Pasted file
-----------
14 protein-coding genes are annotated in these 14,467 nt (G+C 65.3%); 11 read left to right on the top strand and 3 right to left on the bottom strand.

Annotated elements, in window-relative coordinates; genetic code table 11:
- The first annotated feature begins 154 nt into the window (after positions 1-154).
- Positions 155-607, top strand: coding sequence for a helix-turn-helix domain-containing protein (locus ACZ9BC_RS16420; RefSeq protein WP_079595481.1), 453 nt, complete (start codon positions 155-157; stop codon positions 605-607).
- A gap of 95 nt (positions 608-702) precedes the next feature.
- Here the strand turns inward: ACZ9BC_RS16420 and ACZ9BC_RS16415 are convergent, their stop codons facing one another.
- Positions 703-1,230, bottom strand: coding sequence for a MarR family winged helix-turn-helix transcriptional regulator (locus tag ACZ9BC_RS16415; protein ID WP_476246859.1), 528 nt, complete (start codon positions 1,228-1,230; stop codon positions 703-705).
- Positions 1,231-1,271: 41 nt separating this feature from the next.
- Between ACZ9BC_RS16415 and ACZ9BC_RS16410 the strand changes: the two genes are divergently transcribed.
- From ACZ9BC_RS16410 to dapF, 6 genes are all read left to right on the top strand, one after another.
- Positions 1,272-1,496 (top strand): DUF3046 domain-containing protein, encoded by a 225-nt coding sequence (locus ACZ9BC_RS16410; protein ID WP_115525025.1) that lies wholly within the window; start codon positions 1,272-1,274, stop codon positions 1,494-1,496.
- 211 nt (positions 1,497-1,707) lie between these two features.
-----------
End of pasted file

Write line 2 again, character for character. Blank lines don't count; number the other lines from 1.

Annotated elements, in window-relative coordinates; genetic code table 11: